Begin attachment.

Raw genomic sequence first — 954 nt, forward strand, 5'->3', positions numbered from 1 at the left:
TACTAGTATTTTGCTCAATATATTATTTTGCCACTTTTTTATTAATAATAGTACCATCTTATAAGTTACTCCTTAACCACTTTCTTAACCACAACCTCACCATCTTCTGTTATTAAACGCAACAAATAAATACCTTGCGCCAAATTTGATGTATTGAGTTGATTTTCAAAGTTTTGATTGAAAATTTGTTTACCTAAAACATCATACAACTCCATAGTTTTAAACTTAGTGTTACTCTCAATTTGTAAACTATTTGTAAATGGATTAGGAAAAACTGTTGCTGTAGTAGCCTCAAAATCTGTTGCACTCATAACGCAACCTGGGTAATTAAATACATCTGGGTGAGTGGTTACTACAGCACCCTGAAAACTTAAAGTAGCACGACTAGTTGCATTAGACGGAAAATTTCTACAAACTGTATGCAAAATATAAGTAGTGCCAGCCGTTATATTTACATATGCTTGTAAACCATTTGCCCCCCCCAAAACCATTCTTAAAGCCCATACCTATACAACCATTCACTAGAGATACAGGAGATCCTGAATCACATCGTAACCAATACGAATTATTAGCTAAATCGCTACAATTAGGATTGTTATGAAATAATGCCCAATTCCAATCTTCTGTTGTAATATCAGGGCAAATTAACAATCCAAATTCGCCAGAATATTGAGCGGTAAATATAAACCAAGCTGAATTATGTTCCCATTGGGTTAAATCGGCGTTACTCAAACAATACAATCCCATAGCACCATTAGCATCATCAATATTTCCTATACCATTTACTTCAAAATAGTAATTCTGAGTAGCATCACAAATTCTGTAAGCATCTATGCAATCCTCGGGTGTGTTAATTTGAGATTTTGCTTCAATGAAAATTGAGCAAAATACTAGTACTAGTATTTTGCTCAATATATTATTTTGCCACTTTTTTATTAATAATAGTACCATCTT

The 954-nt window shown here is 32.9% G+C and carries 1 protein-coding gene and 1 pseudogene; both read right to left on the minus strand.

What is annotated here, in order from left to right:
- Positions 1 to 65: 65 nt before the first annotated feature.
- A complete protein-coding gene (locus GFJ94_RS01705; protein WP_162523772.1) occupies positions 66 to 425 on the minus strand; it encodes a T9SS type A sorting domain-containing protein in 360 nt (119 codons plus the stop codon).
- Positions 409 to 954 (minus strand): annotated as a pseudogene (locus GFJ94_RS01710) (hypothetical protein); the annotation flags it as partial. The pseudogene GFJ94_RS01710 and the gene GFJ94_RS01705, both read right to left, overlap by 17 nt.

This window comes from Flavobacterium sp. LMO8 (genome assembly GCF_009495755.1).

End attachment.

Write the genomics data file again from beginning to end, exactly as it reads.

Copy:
Raw genomic sequence first — 954 nt, forward strand, 5'->3', positions numbered from 1 at the left:
TACTAGTATTTTGCTCAATATATTATTTTGCCACTTTTTTATTAATAATAGTACCATCTTATAAGTTACTCCTTAACCACTTTCTTAACCACAACCTCACCATCTTCTGTTATTAAACGCAACAAATAAATACCTTGCGCCAAATTTGATGTATTGAGTTGATTTTCAAAGTTTTGATTGAAAATTTGTTTACCTAAAACATCATACAACTCCATAGTTTTAAACTTAGTGTTACTCTCAATTTGTAAACTATTTGTAAATGGATTAGGAAAAACTGTTGCTGTAGTAGCCTCAAAATCTGTTGCACTCATAACGCAACCTGGGTAATTAAATACATCTGGGTGAGTGGTTACTACAGCACCCTGAAAACTTAAAGTAGCACGACTAGTTGCATTAGACGGAAAATTTCTACAAACTGTATGCAAAATATAAGTAGTGCCAGCCGTTATATTTACATATGCTTGTAAACCATTTGCCCCCCCCAAAACCATTCTTAAAGCCCATACCTATACAACCATTCACTAGAGATACAGGAGATCCTGAATCACATCGTAACCAATACGAATTATTAGCTAAATCGCTACAATTAGGATTGTTATGAAATAATGCCCAATTCCAATCTTCTGTTGTAATATCAGGGCAAATTAACAATCCAAATTCGCCAGAATATTGAGCGGTAAATATAAACCAAGCTGAATTATGTTCCCATTGGGTTAAATCGGCGTTACTCAAACAATACAATCCCATAGCACCATTAGCATCATCAATATTTCCTATACCATTTACTTCAAAATAGTAATTCTGAGTAGCATCACAAATTCTGTAAGCATCTATGCAATCCTCGGGTGTGTTAATTTGAGATTTTGCTTCAATGAAAATTGAGCAAAATACTAGTACTAGTATTTTGCTCAATATATTATTTTGCCACTTTTTTATTAATAATAGTACCATCTT

The 954-nt window shown here is 32.9% G+C and carries 1 protein-coding gene and 1 pseudogene; both read right to left on the minus strand.

What is annotated here, in order from left to right:
- Positions 1 to 65: 65 nt before the first annotated feature.
- A complete protein-coding gene (locus GFJ94_RS01705; protein WP_162523772.1) occupies positions 66 to 425 on the minus strand; it encodes a T9SS type A sorting domain-containing protein in 360 nt (119 codons plus the stop codon).
- Positions 409 to 954 (minus strand): annotated as a pseudogene (locus GFJ94_RS01710) (hypothetical protein); the annotation flags it as partial. The pseudogene GFJ94_RS01710 and the gene GFJ94_RS01705, both read right to left, overlap by 17 nt.

This window comes from Flavobacterium sp. LMO8 (genome assembly GCF_009495755.1).